Developing Dialogues (Book)

Indigenous and Ethnic Community Broadcasting in Australia

The traditional audience/producer boundary has collapsed in indigenous and ethnic community broadcasting, and this is the first comprehensive study of this homegrown media sector. Based on firsthand research of radio and television audiences in Australia, the authors argue that community radio and television worldwide performs an essential service for indigenous and ethnic audiences, empowering them at various levels, fostering active citizenry, and enhancing democracy. Developing Dialogues offers international researchers a new perspective on Australian community broadcasting and presents evidence of global trends in the media industry.

Edition

The audience-producer boundary has collapsed in indigenous and ethnic community broadcasting, and this is the first comprehensive study globally to chart the rise of its new relationship. Based on studies of radio and television audiences in Australia, the authors argue that community radio and television worldwide represents an essential service for indigenous and ethnic audiences, empowering them at various levels, fostering ‘active citizenry’ and enhancing the processes of democracy. The authors, former journalists, spent months on the road, travelling tens of thousands of kilometers from urban centres to the most remote regions of the Central Desert to ask why they engage with and adapt local broadcast media. They draw on two decades of primary research material taken from face-to-face interviews and focus-group discussions with audiences. Consequently, Developing Dialogues offers international researchers a new social, cultural and historical perspective on the emergence of the unique Australian community broadcasting sector within the context of other global trends. It will appeal to scholars of media and cultural studies, as well as to industry practitioners and policy makers.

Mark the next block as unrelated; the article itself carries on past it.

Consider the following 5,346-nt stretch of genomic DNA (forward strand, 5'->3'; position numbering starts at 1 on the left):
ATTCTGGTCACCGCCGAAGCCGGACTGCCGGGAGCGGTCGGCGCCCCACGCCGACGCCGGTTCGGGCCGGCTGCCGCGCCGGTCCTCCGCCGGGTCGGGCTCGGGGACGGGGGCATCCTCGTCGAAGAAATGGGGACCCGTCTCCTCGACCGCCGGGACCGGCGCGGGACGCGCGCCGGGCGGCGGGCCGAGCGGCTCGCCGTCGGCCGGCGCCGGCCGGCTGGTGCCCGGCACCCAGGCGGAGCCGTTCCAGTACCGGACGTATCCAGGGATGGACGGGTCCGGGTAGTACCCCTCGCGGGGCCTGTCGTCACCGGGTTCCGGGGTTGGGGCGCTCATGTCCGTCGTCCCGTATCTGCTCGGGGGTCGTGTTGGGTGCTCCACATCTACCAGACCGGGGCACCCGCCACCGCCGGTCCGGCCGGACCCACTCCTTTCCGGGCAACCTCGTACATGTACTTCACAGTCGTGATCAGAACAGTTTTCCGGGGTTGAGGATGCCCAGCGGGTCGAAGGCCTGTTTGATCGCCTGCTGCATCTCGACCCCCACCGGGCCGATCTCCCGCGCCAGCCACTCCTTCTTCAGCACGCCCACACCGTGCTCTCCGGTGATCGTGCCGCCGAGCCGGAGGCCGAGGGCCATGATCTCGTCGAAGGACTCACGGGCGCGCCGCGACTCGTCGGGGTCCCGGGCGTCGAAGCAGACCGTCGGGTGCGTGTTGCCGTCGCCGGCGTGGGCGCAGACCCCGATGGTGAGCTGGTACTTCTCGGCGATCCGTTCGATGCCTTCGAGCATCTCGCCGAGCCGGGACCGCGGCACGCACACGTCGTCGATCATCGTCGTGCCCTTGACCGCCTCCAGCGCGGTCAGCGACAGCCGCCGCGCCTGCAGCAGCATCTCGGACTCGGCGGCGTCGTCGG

Susan Forde is a senior lecturer in journalism in the School of Humanities; Kerrie Foxwell is associate lecturer in media, communication, and youth studies; and Michael Meadows is associate professor of journalism in the School of Humanities, all at Griffith University in Australia.

Chapter 1: 
Community Broadcasting Contexts
 
Chapter 2: 
Local and Global Perspectives
 
Chapter 3: 
Producers and Policies
 
Chapter 4: 
Audiences for Indigenous Community Radio and Television
 
Chapter 5: 
Audiences for Ethnic Community Radio
 
Chapter 6: 
Breaking down the Barriers
Related Titles